Adherence to psychiatric medications poses a formidable challenge to behavioral health clinicians working with seriously mentally ill (SMI) patients.
Consider this case:
Sally is a 42-year-old single, unemployed woman with a diagnosis of paranoid schizophrenia since her first hospitalization at the age of 23. Sally is treated by Dr. Kathleen Degen, the medical director at Sound Community Services Inc., a private, not-for-profit community mental health center located in New London, CT. For three years in treatment with Dr. Degen, Sally has avoided hospital-level care, lived in her own apartment, and kept her outpatient appointments regularly. Recently, she appeared for an appointment with behavioral changes: She would stare, her eyes would dart around suspiciously, and she was observed to be muttering to herself.
When asked, Sally reported that people were coming into her apartment and “switching things around.” Sally swore that she was taking her oral antipsychotic medication as directed, and the on-site pharmacist told Dr. Degen that Sally had been picking up her medications regularly. The pharmacist reminded Dr. Degen that Sally was receiving six different medications-three for her psychiatric condition and three for medical problems that included asthma, diabetes, and hypertension. She took these medications at three different times of the day.
Suspecting that Sally might have gotten confused about taking her medication regimen accurately, Dr. Degen decided to ask the on-site pharmacy to provide her medication via a blister pack card. The blister pack card's design included the days of the week above each time that the dose of the medication was prescribed. This integrated design is meant to help ensure that patients accurately follow the labeling and adherence information throughout the regimen.
Dr. Degen asked Sally to bring in the blister pack card at each visit so that they could review the accuracy of her medication consumption together. After one month, Sally appeared more organized: She spoke in complete sentences, maintained good eye contact, and exhibited no more muttering to herself. Dr. Degen concluded that Sally had been missing doses and had been under-treated until the medications were organized into the blister pack card format.
Untangling the complexity of non-adherence
This case demonstrates one of many explanations for non-adherence in patients with severe behavioral health disorders. While Sally intended to follow the doctor's orders, the cognitive dysfunction associated with her schizophrenia impaired her ability to organize her medications. Sally's situation reflects only the tip of the iceberg in terms of the reasons for non-adherent behavior.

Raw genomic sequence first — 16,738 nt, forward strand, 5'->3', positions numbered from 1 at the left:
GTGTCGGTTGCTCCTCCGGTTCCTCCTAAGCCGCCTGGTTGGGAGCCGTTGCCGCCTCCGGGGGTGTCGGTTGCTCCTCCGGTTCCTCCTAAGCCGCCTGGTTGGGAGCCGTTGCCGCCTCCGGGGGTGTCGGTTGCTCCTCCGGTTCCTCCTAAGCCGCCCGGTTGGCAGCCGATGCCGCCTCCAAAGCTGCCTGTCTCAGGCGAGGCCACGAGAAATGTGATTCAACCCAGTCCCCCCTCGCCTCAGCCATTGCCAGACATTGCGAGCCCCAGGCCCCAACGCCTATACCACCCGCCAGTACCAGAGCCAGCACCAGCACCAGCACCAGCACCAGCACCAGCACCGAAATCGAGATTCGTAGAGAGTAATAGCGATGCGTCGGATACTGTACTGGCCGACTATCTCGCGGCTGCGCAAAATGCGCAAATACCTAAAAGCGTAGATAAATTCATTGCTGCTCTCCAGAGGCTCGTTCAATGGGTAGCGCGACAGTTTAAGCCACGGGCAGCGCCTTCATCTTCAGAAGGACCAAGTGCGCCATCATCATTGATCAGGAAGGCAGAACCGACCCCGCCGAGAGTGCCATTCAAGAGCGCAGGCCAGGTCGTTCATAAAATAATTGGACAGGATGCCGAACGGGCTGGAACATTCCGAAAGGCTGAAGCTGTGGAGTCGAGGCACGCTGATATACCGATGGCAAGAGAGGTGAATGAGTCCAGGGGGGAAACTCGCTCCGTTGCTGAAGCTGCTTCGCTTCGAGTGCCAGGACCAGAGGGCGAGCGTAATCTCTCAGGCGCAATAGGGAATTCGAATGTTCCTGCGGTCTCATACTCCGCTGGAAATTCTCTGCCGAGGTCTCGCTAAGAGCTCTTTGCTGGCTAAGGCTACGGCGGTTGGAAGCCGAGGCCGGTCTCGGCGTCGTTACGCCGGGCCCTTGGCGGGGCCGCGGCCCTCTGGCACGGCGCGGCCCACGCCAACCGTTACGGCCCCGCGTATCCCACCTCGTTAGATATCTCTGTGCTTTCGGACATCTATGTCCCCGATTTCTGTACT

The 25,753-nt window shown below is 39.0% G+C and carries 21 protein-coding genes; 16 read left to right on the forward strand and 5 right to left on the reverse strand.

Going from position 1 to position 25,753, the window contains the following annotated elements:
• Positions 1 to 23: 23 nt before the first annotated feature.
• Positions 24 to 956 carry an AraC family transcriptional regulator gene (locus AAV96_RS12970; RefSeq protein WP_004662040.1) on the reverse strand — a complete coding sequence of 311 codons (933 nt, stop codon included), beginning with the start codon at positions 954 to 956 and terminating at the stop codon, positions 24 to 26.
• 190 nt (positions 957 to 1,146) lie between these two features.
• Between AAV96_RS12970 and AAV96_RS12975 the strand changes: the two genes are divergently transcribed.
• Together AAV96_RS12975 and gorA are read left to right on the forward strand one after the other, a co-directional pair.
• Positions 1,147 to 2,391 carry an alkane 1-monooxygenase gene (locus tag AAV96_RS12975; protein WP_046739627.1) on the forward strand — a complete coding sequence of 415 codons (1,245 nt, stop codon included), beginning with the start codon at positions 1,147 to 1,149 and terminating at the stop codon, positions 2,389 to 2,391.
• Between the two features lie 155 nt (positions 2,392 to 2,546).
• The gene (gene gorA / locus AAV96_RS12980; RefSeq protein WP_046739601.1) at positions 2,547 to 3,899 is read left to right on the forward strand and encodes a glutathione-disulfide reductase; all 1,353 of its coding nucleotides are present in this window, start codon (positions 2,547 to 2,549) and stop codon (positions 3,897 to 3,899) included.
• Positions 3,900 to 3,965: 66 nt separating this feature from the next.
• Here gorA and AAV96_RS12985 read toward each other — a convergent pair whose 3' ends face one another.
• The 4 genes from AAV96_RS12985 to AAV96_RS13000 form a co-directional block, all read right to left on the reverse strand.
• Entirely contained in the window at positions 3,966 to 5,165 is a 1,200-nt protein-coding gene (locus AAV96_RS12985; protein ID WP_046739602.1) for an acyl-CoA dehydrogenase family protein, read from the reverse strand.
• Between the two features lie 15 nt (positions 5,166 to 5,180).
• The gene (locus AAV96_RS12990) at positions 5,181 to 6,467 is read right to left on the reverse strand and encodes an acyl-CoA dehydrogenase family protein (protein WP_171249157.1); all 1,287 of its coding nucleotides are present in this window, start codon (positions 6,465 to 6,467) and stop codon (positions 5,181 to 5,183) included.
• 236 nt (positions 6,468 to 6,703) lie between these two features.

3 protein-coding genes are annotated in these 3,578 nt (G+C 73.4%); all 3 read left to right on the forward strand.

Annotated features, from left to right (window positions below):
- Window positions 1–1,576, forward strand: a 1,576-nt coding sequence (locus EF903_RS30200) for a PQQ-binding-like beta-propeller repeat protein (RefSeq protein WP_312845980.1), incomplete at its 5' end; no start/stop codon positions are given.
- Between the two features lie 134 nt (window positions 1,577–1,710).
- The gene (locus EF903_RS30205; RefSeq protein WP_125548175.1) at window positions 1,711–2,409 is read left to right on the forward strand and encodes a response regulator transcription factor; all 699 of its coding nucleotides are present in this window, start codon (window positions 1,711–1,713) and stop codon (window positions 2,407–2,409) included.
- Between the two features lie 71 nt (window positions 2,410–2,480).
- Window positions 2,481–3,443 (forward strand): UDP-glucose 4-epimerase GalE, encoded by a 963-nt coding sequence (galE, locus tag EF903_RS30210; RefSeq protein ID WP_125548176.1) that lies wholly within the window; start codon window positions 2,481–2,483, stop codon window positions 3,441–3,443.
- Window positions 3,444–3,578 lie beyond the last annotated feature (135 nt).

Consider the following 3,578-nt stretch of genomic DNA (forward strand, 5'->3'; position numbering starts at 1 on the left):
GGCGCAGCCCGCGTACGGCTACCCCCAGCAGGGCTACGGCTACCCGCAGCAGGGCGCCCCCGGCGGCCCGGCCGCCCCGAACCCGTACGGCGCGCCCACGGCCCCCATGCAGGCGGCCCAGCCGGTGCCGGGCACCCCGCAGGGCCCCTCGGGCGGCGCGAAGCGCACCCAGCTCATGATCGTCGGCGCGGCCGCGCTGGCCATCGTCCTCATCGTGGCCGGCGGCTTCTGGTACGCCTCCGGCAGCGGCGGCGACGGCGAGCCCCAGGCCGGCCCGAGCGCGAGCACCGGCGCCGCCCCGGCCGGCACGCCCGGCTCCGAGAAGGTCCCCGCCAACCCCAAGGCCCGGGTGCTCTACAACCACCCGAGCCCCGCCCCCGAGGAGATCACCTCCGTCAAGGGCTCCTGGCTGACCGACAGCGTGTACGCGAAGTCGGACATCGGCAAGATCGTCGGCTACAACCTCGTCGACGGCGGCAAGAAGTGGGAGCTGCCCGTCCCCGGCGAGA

Medication non-adherence is a complex issue, involving much more than side effects or “recalcitrant” patients. The risk factors for non-adherence include demographic, clinical, psychological, and administrative themes.1 Interventions for non-adherence involve the detection of significant behaviors first, and then the implementation of strategies and tactics to diminish these behaviors.2 Sally benefitted from both Dr. Degen's good clinical judgment as well as good administrative planning and support from the clinic.
So what efforts to manage non-adherence are currently utilized in behavioral healthcare organizations that treat SMI patients?
In January, a Behavioral Healthcare online poll asked participants to report on their facility's efforts to combat non-adherent behaviors. Of the respondents:
11.1 percent reported using administrative tactics such as pharmacy feedback to providers and reporting of missed patient appointments,
22.2 percent of respondents used clinical interventions to detect or measure patient adherence like routine use of pill counts and therapeutic blood or urine monitoring,
22.2 percent reported using clinical interventions to encourage patient adherence, including home visits, psycho-educational courses, and rewards for adherence, and
44.4 percent reported using “none” of these tactics at all.
The “none” response seems high given repeated studies documenting the significant rates (up to 50 percent) and costs of non-adherence among SMI patient populations. It also lags behind what employers are doing. According to a new report sponsored by the National Pharmaceutical Council (NPC) titled “Employer Medication Compliance Initiatives,” a survey of employers' views and strategies on compliance, found that:
89 percent of employers acknowledge the importance of compliance to employee health, and
95 percent of those surveyed said that they are taking some sort of action to address compliance.3
Allying the pharmacy, clinic, clinicians, and patients
Mark Peterson, RPh, is Vice President of Genoa Healthcare, one of several nationwide providers of on-site pharmacy support services tailored to the needs of SMI persons. The company sets up full-service, on-site pharmacies within the clinical organization and partners with clinical and administrative staff to address the problem of non-adherence.
“On-site pharmacies make a tremendous difference in community mental health,” says Peterson. “They allow us to partner with administrators, clinicians, and patients to battle the ongoing problem of non-adherence.”